‘Best’, ‘reasonable’ and ‘all reasonable endeavours’ - what level of effort will do?

English law is frequently chosen as the governing law of the contract in international transactions, even though neither party to the agreement is English, and indeed many Norwegian companies that trade with English or other European undertakings often agree to allow English law to be the governing law of the agreement - perhaps without a comprehensive overview of the obligations attached to the various contractual clauses. In this article we attempt to clarify the level of effort required under a specific type of clause in English contract law – the ‘endeavours clause’.
Thursday, September 29, 2016

Authors: partner Guy Leonard and associate Heidi Magnussen

Contractual obligations are normally absolute and failure to satisfy an obligation will be a breach of contract. In some cases, performance of the obligation requires external factors, making it outside of the control of the obliged party. A way to address this disconnect, is to qualify an obligation by only agreeing to “try” to achieve it. Endeavours clauses are commonly used for this purpose, and the level of effort attached to an endeavours clause is a frequent negotiating point in commercial contracts. It is clear from case law that there is a spectrum of endeavours clauses, with “best endeavours” being more stringent than “reasonable endeavours”. Despite the fact they are widely used in practice, there is some uncertainty as to what level of effort each different endeavours clause actually requires.

1. General rules of construction and certainty

The first point to remember is that the meaning of an endeavours clause will be assessed by reference to the time when the contract was formed. This includes an assessment of the other contractual terms and the surrounding commercial context. The consequence is that a particular endeavours clause will not always mean the same thing, and will vary with the specific circumstances of the contract.

It is however important to note that while an undertaking to use endeavours is interpreted at the time of the contract, the satisfaction of that undertaking will be assessed by reference to the circumstances which existed at the time of performance – no matter how unusual or unexpected they may be.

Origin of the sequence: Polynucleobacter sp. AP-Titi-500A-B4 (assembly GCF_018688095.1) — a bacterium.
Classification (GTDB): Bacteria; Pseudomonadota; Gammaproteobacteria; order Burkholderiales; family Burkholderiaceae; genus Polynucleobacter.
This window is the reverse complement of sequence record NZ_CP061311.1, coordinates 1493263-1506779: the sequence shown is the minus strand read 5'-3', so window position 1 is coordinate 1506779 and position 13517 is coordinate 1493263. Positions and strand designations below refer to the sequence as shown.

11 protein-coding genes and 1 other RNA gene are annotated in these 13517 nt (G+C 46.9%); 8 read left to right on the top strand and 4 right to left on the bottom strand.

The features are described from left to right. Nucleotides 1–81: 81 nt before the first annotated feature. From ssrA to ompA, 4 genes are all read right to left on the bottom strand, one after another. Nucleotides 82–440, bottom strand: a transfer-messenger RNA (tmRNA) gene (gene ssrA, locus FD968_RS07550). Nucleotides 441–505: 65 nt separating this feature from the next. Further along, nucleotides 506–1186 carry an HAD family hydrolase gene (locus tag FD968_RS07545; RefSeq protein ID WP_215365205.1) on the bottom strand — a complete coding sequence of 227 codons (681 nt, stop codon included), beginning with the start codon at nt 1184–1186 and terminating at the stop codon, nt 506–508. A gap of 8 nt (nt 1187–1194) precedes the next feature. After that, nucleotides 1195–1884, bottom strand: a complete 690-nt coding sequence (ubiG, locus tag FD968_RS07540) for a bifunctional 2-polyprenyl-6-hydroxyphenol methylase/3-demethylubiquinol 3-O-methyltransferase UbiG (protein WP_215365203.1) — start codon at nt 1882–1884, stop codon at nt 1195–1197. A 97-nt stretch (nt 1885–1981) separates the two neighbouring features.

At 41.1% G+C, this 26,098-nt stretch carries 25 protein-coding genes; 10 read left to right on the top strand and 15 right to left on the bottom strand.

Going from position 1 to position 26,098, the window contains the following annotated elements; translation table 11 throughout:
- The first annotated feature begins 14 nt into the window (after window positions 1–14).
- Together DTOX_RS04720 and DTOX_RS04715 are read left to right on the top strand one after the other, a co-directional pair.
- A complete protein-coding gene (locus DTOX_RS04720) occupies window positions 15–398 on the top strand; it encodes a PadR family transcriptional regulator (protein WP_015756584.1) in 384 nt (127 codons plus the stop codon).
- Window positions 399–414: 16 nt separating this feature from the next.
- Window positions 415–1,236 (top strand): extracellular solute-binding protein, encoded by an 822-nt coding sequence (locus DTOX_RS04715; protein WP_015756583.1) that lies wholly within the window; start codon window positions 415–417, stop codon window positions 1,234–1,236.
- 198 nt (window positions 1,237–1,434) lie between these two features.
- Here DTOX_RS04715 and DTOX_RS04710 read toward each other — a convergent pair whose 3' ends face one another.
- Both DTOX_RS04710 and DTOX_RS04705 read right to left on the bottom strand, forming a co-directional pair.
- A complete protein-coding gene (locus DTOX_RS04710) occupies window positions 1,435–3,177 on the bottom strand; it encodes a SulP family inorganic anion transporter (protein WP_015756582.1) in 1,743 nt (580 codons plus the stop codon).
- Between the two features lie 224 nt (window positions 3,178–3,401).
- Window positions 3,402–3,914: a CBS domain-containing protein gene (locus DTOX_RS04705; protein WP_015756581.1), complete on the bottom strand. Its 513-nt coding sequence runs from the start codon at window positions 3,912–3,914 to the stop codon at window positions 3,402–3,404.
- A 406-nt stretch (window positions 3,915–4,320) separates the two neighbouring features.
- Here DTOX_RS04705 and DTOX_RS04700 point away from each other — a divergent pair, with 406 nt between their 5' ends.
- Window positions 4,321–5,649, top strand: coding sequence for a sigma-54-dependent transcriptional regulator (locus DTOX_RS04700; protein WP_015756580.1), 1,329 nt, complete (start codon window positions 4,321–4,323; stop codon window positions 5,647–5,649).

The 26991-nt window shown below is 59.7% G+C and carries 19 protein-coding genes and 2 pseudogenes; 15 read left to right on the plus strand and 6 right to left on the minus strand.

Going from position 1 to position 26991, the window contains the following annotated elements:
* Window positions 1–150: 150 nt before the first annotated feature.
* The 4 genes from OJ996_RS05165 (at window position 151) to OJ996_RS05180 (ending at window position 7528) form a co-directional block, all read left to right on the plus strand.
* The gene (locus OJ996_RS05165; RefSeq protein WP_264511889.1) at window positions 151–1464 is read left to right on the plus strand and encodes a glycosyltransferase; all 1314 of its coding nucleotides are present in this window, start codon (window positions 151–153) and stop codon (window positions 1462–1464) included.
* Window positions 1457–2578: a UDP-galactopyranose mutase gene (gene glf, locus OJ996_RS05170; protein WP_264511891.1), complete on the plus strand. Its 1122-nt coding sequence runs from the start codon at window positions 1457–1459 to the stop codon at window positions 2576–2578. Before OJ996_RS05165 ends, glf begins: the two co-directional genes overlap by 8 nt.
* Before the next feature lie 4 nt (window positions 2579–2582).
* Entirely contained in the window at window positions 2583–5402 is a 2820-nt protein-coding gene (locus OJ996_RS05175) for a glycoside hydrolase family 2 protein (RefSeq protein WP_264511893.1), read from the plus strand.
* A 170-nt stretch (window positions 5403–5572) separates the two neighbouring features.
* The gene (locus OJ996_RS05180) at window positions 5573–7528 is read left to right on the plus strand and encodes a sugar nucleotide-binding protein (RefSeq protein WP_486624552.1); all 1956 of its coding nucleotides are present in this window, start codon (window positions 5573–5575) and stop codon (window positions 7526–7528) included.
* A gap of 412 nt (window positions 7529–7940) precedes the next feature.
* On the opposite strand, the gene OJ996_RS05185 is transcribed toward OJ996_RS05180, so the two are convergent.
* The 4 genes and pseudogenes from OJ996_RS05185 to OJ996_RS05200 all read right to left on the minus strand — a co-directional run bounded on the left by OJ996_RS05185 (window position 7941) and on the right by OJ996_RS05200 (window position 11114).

The second point to bear in mind when assessing an endeavours clause is the notion of certainty. Certainty will determine whether the endeavours clause is enforceable at all. If the underlying objective is unenforceable due to a lack of certainty, an obligation to endeavour to achieve that result will also fail. For example, in Jet2.com v Blackpool Airport Ltd [2011] the airport was under an obligation to use all reasonable endeavours to “provide a cost base that will facilitate Jet2.com’s low cost pricing”. When the case ended up in court Jet2.com argued that the obligation required the airport to help Jet2.com to keep its prices down, however the Court of Appeal held that the words were too uncertain to enable the court to give them that meaning.

An obligee should therefore always make sure that the underlying objective is defined clearly and precisely in the contract.

Below is an explanation of some of the most common features relating to the three most commonly used endeavours clauses, namely ‘best endeavours’, ‘reasonable endeavours’ and ‘all reasonable endeavours’.

2. Best endeavours

The starting point here is that the phrase means what the words say; they do not mean second-best endeavours. This has been further refined by the Court of Appeal to require the obligors “to take all those steps in their power which are capable of producing the desired results … being steps which a prudent, determined and reasonable [obligee], acting in his own interests and desiring to achieve that result, would take”.

While this is clearly onerous, it is not an absolute obligation, nor is it the next best thing to an absolute obligation or a guarantee. One particularly striking point is the reference to reasonableness, such as the requirement that best endeavours must at least be the doing of all that a reasonable person could reasonably do in the circumstances.

A best endeavours clause may require the obligor to incur some expenditure in the fulfilment of the obligation in question. At the same time the obligor will be permitted to have some regard for his own commercial interests in determining what course of action to take. This means that in certain circumstances he may be able to override a best endeavours obligation, e.g. an obligation on the directors of a company to use their best endeavours to pass a resolution does not require them to recommend the resolution to their shareholders if it is clear that the resolution is not in the company’s best interests.